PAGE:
Everyone old enough to remember, remembers where they were on September 11th, the way my parents still remember the day John F. Kennedy was assasinated, even though they were only 6 years old.
I remember the horror, watching as the second plane hit one of the Twin Towers.
I remember the fear, when we all realized that there were possibly more hijacked planes.
I remember the sadness, as we watched people die right before our eyes.
But, for me, during the aftermath, when the dust settled and the fires were extinguished, I remember the healing.
How every person in this country grabbed hands to form a giant bandaid to cover the wound we had suffered.
How our first instinct was not to place blame on one another. How our first thought was not one consisting of engaging an attack on a side with would have , could have, should haves. It didn't matter how we had arrived where we were that day in September, we just knew we needed to leave together. We understood there was only one side and we were all on it, because there is strength in numbers and we refused to allow anything to divide us, whether it be evil, politics, or a plane. We chose to focus on one thing, our sameness, our commonness, our love for our country and everyone in it. A one for all, all for one approach. If one of our buildings was burning, all of our buildings were on fire. If one of us lost a father, mother, son, sister, daughter, brother that day, then we all mourned - in unison.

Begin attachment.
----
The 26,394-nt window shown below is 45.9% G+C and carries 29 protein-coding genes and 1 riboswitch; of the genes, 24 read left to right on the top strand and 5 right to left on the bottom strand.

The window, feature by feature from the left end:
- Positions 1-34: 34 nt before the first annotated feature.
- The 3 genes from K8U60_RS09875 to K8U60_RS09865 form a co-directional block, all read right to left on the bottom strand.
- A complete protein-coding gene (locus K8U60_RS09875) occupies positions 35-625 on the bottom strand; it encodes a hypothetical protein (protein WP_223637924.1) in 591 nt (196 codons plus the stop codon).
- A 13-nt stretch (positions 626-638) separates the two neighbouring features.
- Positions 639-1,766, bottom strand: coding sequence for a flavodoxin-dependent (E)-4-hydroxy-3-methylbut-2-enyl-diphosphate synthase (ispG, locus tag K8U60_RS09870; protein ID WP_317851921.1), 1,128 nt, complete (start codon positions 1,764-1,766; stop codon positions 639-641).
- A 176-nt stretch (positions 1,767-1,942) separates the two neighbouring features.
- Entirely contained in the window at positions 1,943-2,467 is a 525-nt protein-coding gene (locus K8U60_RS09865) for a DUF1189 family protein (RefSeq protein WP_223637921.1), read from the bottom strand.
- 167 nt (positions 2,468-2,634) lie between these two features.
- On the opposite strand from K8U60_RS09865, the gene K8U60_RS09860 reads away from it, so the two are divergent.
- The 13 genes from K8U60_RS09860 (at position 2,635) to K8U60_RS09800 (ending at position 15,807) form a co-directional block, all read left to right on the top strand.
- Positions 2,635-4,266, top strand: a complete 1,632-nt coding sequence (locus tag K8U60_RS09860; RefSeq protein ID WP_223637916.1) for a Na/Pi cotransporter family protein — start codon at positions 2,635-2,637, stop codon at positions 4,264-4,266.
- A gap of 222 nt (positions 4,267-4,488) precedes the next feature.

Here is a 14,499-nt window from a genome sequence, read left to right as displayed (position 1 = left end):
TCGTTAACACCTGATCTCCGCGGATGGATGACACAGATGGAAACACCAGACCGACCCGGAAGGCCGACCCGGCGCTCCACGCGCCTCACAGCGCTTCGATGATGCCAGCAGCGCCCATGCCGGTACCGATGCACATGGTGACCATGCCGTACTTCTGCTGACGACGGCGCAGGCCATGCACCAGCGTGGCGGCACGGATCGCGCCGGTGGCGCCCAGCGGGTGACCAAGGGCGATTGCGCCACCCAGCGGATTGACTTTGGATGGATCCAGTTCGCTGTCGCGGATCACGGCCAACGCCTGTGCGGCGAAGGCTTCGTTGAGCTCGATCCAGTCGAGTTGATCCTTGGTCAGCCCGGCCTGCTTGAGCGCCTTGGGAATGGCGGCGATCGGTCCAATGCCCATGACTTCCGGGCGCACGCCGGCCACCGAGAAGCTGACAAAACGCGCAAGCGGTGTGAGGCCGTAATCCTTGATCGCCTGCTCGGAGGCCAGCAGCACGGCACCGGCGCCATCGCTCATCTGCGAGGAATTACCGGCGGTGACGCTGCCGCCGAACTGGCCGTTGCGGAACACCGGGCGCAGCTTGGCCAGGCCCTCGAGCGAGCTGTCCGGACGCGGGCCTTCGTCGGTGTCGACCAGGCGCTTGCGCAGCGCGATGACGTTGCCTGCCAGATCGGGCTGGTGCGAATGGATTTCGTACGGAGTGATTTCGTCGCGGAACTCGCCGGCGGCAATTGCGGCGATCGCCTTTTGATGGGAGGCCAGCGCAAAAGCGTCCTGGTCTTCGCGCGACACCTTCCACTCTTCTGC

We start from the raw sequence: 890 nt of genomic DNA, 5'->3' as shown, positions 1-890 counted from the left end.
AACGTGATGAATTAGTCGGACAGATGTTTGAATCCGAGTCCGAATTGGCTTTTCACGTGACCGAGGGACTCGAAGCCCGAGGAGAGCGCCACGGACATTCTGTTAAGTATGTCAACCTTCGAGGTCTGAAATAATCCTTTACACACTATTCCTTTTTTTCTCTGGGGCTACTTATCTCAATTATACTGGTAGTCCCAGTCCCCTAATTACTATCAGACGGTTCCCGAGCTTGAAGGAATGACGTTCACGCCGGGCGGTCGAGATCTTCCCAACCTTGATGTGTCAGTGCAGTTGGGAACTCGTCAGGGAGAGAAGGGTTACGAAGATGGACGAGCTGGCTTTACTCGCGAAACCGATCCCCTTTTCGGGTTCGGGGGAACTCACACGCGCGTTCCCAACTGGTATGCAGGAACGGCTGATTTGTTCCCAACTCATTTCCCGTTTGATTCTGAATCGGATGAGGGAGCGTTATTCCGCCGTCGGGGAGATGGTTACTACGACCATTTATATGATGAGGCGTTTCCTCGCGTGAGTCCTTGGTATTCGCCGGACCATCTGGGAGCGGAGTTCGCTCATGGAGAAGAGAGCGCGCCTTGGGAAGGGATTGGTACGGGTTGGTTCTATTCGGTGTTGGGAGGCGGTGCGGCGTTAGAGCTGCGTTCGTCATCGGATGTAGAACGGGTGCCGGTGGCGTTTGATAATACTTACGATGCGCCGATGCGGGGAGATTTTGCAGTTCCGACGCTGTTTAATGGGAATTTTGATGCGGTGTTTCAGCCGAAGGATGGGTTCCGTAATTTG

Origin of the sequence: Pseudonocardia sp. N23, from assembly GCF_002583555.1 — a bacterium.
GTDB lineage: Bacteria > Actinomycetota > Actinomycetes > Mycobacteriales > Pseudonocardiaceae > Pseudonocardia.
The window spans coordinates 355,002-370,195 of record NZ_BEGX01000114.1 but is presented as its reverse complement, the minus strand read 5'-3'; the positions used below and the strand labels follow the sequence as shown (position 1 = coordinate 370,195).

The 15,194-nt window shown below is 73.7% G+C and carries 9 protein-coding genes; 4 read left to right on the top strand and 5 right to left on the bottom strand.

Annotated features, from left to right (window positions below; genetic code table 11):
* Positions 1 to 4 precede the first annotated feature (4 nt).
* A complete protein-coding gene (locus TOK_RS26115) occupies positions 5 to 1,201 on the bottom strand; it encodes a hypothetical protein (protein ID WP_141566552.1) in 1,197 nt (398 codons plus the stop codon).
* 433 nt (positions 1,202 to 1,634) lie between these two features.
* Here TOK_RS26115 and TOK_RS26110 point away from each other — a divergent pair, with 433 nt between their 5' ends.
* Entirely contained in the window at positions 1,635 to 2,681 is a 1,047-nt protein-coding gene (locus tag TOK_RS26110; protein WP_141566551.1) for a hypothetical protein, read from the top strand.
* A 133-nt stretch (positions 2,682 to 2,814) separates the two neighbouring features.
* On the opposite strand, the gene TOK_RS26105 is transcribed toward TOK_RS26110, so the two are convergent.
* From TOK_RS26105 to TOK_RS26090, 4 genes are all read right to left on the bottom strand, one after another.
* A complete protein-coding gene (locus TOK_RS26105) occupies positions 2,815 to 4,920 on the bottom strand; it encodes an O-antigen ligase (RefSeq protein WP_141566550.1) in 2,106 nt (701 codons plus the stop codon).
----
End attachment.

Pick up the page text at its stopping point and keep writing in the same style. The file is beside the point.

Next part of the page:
We may have been battered and bruised that morning, but when we went to bed, we were one - a whole. Yet we never knew just how temporary it would be.
And I think about where we are now, less than two decades later, and how different we have become. How, if the powers that tried to divide us with planes that day, knew they just needed to be patient. Because we we would do their dirty work for them, fracture ourselves over and over again. We would point fingers at one another and place blame for any and every thing we could find. We would decide that the pieces of that whole were better off solitary and cease seeing their beauty as the sum of the entirety. We would decide to rip off that band aid we had formed, and not only stand around to watch, but hand out fault as to why it still bled.
And today, when I think of those that were sacrificed, the families that paid the ultimate price and the ones whom risked their own lives to save strangers, without knowing where they stood politically, religiously or other wise, I remember what we all were that day - we were human.
And I wonder what it will take for us to realize that again.
In loving memory and honor of all those that lost their lives that day, the families that still grieve, and those that continue to pay the price.
One for all, all for one.
Let it not be in vain.
Photograph by Thomas E. Franklin